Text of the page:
Tomb of the national benefactor Georgios Averoff (1815-1899)

Seated statue. Sculptors: Georgios Vitalis (1838-1901) & Dimitrios Filippotis (1839-1919)

The tomb of the benefactor Georgios Averoff is one of the most significant monuments of the First Cemetery of Athens. It was erected in 1905 in the central square of the cemetery. The overall composition refers to the type of honorary monument dominant in the 19th century: an imposing type of mausoleum with a seated statue of the deceased and an underground crypt with a sarcophagus. The monument has a pyramidal structure with the seated figure of G. Averoff at the top, rendered in realistic idiom. His dynamic and respectable personality is visible. The rest of the monument follows a rather symbolic language. Four lions at the corners of the base symbolize glory and gratitude. The reliefs on the pedestal, in a classical idiom, refer to corresponding actions of G. Averoff. On the right, the divine figure crowning athletes refers to Averoff's donation for the renovation of the Panathenaic Stadium in Athens, where the first Olympic Games were held in 1896. The relief on the left depicts Hephaestus and possibly Aphrodite.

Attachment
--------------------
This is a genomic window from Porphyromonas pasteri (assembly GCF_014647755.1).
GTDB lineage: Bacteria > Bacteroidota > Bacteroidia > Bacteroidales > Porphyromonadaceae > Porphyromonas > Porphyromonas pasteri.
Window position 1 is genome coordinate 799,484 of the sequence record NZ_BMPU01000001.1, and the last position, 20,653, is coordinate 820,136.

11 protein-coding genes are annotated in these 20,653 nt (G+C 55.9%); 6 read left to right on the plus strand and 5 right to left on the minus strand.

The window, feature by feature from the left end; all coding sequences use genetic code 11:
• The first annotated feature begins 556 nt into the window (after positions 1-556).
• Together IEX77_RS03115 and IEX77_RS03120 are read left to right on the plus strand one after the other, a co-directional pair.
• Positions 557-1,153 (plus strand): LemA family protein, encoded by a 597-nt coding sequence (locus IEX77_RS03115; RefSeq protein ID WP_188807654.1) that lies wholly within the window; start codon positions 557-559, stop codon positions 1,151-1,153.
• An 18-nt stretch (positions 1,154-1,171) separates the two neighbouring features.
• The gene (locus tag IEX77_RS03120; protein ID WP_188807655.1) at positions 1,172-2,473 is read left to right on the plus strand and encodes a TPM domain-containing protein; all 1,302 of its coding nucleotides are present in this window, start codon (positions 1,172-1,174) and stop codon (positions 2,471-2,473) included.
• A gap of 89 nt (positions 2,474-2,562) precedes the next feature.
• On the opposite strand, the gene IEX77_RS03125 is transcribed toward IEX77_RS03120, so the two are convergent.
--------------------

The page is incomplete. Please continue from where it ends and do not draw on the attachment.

The sculptor G. Vitalis prepared the plans, executed the lions and the reliefs on the pedestal. The rest of the monument, including the seated statue, was executed by the sculptor D. Filippotis.
George Averoff was born in Metsovo on August 15, 1815 and died in Alexandria, Egypt on July 15, 1899. He lived in Egypt, where he acquired a huge fortune and helped the Greek community of Alexandria by founding schools and hospitals. On April 22, 1908, the Greek government commissioned the ship "MIAOULIS" to repatriate the body of the national benefactor to Greece, in order to be buried in the First cemetery of Athens.

City of Athens, Department of Cultural Heritage, 2022

@ text: Katerina Tsatoucha. Georgia Antonopoulou

@ photos: Victoria Kaisari

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